Few exceptions aside, the most compelling, challenging, absorbing literary art is being produced by small presses and their respective writers. I asked a number of writers, editors, and publishers to send me a list of small press books to look out for in 2016. Below you’ll find my own list, which is informed by Kate Angus, John Cayley, Lauren Cerand, Samuel R. Delany, Rikki Ducornet, Andrew Ervin, Lily Hoang, Sean Lovelace, Scott McClanahan, Hubert O’Hearn, Jane Unrue, and Curtis White.
Below you’ll also find lists from Jeff Bursey, Tobias Carroll, Gabino Iglesias, Janice Lee, Dawn Raffel, Nick Francis Potter, John Reed, Adam Robinson, Michael Seidlinger, Terese Svoboda, Jason Teal, Angela Woodward, and Jacob Wren. All the abovementioned people are small press heroes and great writers in their own right. My thanks to all of them.
[Unstuck‘s first issue, which came out last November, was big: 352 lavishly illustrated pages, and incredible fun to read (stories from Joe Meno, J. Robert Lennon, Matt Derby, Aimee Bender, Rachel B. Glaser, Amelia Gray, Lindsay Hunter, Meghan McCarron, Matthew Vollmer, and many more). With some help, their second issue is going to be even bigger (disclosure: it will feature one of the longest stories in Critique of Pure Reason), “over 500 pages.” They’d like your help with that, and I think you should help them. Here’s a link to their just-launched Kickstarter. All of the money will go to printing, distribution, and paying their contributors.] Continue reading
Click through to read the full review of SLEEPINGFISH, the forty-first (and final installment) in this full-press review of Calamari Press, and one in which I excerpt some tremendous work, praise Calamari Press one last time, give away copies of SLEEPINGFISH 8, and publicly offer a book contract to M. T. Fallon.
Have you donated to the tour? These great writers are rolling up and down the west coast in the next few weeks. Dates after the break.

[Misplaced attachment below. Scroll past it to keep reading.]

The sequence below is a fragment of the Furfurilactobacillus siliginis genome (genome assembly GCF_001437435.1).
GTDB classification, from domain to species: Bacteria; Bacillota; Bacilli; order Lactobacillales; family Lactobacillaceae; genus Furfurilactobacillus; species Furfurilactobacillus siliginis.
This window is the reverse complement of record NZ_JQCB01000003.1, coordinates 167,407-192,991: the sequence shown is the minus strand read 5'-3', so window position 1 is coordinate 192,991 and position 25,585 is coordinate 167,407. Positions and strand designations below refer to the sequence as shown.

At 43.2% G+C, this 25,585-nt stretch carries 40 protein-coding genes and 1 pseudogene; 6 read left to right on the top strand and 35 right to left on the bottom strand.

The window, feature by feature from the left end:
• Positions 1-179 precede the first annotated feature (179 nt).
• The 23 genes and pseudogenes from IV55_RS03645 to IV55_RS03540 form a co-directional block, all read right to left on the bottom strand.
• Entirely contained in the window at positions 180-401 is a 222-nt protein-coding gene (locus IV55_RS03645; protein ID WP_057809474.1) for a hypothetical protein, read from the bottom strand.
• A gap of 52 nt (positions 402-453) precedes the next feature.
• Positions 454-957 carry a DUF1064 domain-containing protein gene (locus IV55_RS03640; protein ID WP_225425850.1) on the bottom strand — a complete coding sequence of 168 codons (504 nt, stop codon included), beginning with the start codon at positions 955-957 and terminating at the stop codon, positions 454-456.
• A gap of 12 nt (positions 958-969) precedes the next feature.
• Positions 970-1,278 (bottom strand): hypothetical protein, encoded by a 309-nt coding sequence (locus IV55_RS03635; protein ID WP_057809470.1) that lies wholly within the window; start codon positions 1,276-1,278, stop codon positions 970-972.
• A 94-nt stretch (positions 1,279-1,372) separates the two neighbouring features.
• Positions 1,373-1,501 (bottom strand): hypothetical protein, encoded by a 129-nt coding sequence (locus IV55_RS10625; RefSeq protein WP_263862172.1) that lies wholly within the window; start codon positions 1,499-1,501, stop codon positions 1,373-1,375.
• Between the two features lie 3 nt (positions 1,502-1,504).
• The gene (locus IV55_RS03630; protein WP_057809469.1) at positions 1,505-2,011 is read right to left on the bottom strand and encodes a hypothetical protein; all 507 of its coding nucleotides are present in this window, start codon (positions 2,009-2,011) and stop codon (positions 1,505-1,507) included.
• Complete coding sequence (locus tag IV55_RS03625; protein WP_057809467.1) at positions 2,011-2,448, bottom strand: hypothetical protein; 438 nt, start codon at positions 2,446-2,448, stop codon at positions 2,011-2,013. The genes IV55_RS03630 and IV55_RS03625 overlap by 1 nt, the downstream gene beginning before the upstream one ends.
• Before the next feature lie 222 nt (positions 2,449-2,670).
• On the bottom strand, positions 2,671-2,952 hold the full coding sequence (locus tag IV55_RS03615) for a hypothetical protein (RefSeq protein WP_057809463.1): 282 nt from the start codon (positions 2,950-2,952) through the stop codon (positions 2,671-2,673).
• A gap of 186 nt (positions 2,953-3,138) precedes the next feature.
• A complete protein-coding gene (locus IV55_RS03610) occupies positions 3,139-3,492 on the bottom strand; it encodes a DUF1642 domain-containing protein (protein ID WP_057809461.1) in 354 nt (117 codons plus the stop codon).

I’ve read over 120 books in 2009, and by the time the year is up I’ll have reviewed over fifty. At the risk of being redundant, I’ve put together a list of the books I thought were this year’s best. I’ve also included links to the ones I reviewed. But before that, I should mention some great books that weren’t published this year: Eugene Lim’s Fog & Car, Eugene Marten’s Waste, Mary Caponegro’s first three books, Ken Sparling’s Dad Says He Saw You at the Mall, Ursula K. Le Guin’s Lavinia, and Michael Kimball’s The Way the Family Got Away and Dear Everybody. And then there’s Shane Jones’s The Failure Six, David Shields’s Reality Hunger, and Ander Monson’s Vanishing Point, all of which won’t be released until next year. By the way, while the so-called major presses churned out a whole lot of fluff I did enjoy John Haskell’s Out of My Skin and Anne Michaels’s The Winter Vault. Oh, and I should mention The Complete Cosmicomics, by Italo Calvino which is playful and inventive in that inimitably Calvino way. Each chapter is a combination of pseudo-science (as far as I can tell) and fantasy—a weird mishmash of fable and fact. They sound like entries from an encyclopedia sometimes, albeit a whimsical one. This was the best way to close out the year. So, besides beautifully-crafted language, eddying narratives, evocative imagery, and provocative characters—whose quirks, thoughts, and comings and goings remain with me—what the books on this list have in common is that they were published by independent presses.